Open today from 09:00 until 18:00

GYO: Tomatoes, Peppers and Aubergines

Harvesting your own tomatoes - Image by Ilo from Pixabay

In our climate you really do need a greenhouse, polytunnel or sunny conservatory if your looking to grow a wide range of tomatoes, peppers and aubergines, especially if, like me, you are based in the west of Ireland. There are some smaller bush varieties of tomatoes and chilli peppers that you could also grow on a south-facing sunny windowsill.  If your fortunate to have any of these you really need to be sowing your seeds from now until around mid March to ensure they have a long enough season for the fruits to mature.

Tomatoes, peppers and aubergines are all from the Solanaceae family of vegetables, which also includes potatoes.  Unlike potatoes however, these are all grown from seed and really need to be raised early, starting them off on a heating bench if you have one. Alternatively you can use a heated propagator or a heating mat placed on a sunny windowsill. It is possible to use an unheated propagator on a warm south facing windowsill, but these are probably best left until March as best results are achieved when they are at a constant temperature of 21°C. If you are just growing on a windowsill, it may be advisable to bring your plants further into the room at night, as, whilst the windowsill may be one of the warmest spots in the day, temperatures near a window can drop significantly at night and this can affect germination and growth.


Seeds should be sown thinly in trays or pots, covered lightly with seed compost and firmed down gently, preferably with something flat that fits snugly into the pot or tray to apply even pressure. Seed compost should be kept moist (but not wet) at all times.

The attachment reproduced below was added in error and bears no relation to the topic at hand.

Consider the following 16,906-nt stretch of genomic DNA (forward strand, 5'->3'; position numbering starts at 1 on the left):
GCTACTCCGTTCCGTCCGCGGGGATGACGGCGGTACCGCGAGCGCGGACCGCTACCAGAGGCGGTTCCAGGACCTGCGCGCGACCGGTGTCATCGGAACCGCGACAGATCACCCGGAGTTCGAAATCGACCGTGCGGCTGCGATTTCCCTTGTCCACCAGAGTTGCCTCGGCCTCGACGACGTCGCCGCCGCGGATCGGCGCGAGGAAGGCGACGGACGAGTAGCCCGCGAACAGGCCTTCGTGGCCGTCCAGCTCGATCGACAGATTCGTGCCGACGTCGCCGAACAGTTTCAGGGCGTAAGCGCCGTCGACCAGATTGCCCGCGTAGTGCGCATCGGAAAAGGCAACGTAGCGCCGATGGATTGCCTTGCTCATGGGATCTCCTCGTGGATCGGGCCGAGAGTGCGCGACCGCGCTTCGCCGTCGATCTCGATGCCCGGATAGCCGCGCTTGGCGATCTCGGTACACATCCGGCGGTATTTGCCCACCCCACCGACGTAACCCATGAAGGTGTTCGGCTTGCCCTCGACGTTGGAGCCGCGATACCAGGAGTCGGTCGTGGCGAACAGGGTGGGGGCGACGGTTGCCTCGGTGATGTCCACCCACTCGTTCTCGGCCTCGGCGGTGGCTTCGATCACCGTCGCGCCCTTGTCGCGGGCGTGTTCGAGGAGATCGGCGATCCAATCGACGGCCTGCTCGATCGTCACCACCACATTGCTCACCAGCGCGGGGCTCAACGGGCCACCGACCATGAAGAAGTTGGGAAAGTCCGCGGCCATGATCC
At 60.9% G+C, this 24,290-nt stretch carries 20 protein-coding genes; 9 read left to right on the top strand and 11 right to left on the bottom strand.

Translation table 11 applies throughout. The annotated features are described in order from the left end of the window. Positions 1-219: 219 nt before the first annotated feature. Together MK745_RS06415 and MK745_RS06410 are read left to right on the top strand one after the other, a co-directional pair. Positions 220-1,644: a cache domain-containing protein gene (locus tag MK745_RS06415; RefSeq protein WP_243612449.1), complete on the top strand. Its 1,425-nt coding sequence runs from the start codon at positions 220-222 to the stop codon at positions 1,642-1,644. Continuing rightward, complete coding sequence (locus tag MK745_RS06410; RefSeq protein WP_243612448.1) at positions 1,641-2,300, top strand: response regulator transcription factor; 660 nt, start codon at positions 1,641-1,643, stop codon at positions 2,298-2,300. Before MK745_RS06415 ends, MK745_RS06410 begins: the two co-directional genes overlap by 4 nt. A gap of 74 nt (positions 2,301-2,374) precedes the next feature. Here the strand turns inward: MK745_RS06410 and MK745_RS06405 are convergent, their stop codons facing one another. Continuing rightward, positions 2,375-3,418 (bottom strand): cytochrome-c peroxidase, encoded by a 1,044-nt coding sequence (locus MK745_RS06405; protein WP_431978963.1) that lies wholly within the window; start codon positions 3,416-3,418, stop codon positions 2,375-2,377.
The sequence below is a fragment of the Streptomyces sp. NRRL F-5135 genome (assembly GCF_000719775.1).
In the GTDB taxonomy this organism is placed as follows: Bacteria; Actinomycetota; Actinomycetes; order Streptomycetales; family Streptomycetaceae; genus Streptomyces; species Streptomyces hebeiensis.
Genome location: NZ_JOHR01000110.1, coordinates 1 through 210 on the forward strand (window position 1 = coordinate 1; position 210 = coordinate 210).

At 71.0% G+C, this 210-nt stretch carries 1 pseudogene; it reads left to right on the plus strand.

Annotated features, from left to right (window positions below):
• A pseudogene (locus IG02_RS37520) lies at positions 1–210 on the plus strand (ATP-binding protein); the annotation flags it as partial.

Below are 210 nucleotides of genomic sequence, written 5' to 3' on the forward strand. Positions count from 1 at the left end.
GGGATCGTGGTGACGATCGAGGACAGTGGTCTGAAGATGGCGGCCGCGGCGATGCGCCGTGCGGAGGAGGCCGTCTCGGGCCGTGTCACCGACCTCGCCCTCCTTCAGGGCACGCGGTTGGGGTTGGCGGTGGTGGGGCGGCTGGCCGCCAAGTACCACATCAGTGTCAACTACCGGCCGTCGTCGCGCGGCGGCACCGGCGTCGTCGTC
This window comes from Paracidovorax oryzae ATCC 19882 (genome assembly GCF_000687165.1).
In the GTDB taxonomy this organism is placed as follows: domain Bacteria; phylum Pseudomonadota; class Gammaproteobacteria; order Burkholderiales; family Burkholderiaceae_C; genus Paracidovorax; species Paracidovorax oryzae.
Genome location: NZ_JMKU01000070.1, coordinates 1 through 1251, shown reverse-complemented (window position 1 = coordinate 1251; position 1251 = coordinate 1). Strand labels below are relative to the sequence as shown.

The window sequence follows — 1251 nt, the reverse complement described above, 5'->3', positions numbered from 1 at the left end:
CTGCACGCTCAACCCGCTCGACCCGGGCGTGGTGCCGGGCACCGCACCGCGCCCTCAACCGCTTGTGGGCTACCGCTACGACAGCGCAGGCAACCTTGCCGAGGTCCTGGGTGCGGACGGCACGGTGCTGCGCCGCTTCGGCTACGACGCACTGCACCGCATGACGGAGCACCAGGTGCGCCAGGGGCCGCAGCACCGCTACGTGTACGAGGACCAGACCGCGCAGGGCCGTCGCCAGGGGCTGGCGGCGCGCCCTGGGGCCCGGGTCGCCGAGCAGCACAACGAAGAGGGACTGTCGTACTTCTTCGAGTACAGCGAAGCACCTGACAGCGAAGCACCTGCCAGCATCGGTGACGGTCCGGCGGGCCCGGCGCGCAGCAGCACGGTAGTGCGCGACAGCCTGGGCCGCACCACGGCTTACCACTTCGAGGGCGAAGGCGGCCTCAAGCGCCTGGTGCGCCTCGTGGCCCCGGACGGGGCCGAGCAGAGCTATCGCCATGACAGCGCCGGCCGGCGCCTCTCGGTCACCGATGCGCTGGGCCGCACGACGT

After about 10 days, your seedlings should emerge. I started my tomatoes off almost 2 weeks ago in a heated propagator and this is how they were looking a few days ago:

Tomato Seedlings after approx. 2 weeks in heated propagator

You should prick these out as early as possible and pot them on to a 7cm pot in a richer, multi-purpose compost.  As you can see above the first pair of "true" leaves are starting to emerge which you can see have that distinctive tomato leaf shape as opposed to the initial seedling leaves (also known as embryonic leaves or cotyledons) which are narrow and smooth. You could even pot them on a little sooner once those first seedling leaves have fully opened.

At this stage, tease out the seedlings, being careful to only lift them by their seed leaves and not damage the stems. Have your pots of compost ready and make a deep hole in your compost to drop the seedlings into so that the seed leaves are just above the soil level. This is done because tomatoes can produce roots from anywhere along the stem and so this encourages strong root growth and gives them good anchorage. You can then just tap your pot a few times, so the compost fills in the hole around the stem, resisting the temptation to firm the compost in too much as this may damage your plants and compact the compost too much for the roots to spread out freely. Your potted on seedlings should remain at a warm temperature whilst the roots develop but unlike germination which requires temperatures of 21ºC, the seedlings will tolerate lower temperatures of around 16-18ºC, so I just tend to place them on a fold out table which I put up near a window that gets full sun. Those seedlings pictured above I potted on 2 days ago and are currently sitting in a bedroom that gets good light:

Tomato seedlings potted on 20th Feb 2024

Once your plants are well rooted (you should see the roots start to emerge from the bottom of the pot) these will need potting on and you may need to do this a couple of times before they can be transferred to their final position in a polytunnel or greenhouse. This would usually be around May-June after the last frosts are expected. If you're growing smaller bush varieties for the windowsill you can just pot them on to their final pot.

Supporting your tomatoes